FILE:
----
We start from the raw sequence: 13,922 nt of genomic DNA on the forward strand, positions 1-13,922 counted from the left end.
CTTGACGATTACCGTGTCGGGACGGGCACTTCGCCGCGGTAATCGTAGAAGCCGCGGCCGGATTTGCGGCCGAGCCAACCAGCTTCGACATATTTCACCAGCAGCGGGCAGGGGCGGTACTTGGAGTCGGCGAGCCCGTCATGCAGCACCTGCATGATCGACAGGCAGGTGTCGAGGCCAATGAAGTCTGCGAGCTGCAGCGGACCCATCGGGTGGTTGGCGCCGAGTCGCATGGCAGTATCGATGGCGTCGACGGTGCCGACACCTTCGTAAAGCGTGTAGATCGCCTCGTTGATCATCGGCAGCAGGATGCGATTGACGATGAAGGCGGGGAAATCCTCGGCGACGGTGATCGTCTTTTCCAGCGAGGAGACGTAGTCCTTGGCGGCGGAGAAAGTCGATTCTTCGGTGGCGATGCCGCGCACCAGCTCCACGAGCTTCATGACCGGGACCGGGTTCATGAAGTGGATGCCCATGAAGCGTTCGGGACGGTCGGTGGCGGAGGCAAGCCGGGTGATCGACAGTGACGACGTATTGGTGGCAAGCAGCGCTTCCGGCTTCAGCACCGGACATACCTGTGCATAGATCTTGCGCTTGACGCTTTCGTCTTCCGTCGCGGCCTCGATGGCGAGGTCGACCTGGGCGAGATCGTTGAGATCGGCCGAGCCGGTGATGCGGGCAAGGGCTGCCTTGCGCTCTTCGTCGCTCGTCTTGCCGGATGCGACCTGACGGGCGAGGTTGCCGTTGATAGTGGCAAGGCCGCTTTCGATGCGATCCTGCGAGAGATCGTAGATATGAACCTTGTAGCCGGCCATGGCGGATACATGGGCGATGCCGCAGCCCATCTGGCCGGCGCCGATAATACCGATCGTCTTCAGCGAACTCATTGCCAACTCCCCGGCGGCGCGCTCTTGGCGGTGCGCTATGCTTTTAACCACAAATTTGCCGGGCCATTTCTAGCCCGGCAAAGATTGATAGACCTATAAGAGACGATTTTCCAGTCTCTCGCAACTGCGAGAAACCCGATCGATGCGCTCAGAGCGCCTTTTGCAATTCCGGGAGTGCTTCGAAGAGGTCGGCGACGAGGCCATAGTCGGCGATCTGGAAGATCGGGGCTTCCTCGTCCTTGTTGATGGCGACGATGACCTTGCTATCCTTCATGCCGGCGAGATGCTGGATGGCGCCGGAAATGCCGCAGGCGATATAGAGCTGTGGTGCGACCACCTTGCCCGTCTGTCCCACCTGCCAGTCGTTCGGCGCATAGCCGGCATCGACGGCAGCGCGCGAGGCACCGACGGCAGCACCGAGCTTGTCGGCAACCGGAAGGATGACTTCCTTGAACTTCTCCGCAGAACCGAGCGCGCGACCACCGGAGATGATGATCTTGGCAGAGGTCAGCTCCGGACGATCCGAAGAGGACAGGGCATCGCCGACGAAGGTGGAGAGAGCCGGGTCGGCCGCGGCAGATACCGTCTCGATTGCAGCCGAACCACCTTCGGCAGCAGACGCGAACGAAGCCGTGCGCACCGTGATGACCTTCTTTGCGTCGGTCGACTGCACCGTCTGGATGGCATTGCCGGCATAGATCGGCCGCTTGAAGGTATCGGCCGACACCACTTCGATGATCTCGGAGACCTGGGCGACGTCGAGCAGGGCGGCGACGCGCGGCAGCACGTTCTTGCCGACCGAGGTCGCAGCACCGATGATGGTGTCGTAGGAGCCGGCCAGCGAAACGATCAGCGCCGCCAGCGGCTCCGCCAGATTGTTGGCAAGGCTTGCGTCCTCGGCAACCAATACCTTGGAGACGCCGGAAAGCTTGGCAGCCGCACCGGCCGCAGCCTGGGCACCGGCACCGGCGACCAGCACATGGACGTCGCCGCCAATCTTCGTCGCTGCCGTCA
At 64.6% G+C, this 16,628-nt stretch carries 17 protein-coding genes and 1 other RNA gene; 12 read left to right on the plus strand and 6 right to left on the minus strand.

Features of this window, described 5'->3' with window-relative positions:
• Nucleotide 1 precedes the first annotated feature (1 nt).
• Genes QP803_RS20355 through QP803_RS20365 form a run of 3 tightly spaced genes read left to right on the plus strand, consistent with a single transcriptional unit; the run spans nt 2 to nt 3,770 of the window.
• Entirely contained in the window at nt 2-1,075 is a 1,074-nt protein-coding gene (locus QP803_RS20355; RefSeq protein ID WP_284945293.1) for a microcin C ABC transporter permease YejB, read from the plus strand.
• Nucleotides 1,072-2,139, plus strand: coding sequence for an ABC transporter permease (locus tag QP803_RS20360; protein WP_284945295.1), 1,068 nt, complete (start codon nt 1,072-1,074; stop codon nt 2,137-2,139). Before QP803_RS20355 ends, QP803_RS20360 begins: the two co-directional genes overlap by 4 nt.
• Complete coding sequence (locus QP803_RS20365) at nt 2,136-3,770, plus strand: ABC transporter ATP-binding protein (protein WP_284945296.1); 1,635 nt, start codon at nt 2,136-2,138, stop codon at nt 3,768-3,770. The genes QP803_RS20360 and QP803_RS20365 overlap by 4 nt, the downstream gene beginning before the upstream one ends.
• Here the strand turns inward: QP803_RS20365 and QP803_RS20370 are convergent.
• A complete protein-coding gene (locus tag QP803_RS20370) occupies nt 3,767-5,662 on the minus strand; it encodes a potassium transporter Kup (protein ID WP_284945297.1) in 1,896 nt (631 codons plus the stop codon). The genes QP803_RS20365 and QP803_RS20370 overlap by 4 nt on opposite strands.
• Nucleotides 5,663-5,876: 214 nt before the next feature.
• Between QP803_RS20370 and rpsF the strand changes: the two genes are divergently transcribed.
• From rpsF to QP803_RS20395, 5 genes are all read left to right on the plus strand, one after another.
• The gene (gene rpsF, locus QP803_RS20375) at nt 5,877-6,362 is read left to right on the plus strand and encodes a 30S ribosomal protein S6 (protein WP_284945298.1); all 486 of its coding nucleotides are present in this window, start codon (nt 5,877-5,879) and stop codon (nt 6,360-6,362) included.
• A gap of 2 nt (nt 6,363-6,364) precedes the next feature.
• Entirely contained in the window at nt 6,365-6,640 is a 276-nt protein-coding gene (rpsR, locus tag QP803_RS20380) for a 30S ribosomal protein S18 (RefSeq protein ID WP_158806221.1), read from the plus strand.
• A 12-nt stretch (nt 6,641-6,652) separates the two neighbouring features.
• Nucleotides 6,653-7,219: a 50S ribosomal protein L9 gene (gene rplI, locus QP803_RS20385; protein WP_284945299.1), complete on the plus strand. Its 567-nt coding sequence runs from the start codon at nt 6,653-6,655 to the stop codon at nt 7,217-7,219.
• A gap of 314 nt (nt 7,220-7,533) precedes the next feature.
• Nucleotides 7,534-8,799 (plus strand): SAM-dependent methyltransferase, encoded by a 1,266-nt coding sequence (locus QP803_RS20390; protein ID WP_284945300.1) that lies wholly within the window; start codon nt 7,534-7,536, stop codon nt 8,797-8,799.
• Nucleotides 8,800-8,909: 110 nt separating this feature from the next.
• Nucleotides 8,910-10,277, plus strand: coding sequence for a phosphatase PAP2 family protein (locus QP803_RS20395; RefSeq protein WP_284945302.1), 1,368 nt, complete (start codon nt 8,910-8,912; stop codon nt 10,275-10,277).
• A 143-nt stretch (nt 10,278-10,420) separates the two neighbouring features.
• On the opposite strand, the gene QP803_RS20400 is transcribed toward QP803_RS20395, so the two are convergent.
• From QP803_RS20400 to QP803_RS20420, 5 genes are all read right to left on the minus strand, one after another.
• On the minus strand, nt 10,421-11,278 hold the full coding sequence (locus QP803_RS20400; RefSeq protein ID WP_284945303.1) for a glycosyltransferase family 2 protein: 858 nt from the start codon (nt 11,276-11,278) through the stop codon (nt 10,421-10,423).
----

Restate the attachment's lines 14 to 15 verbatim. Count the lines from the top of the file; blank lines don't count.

• From rpsF to QP803_RS20395, 5 genes are all read left to right on the plus strand, one after another.
• The gene (gene rpsF, locus QP803_RS20375) at nt 5,877-6,362 is read left to right on the plus strand and encodes a 30S ribosomal protein S6 (protein WP_284945298.1); all 486 of its coding nucleotides are present in this window, start codon (nt 5,877-5,879) and stop codon (nt 6,360-6,362) included.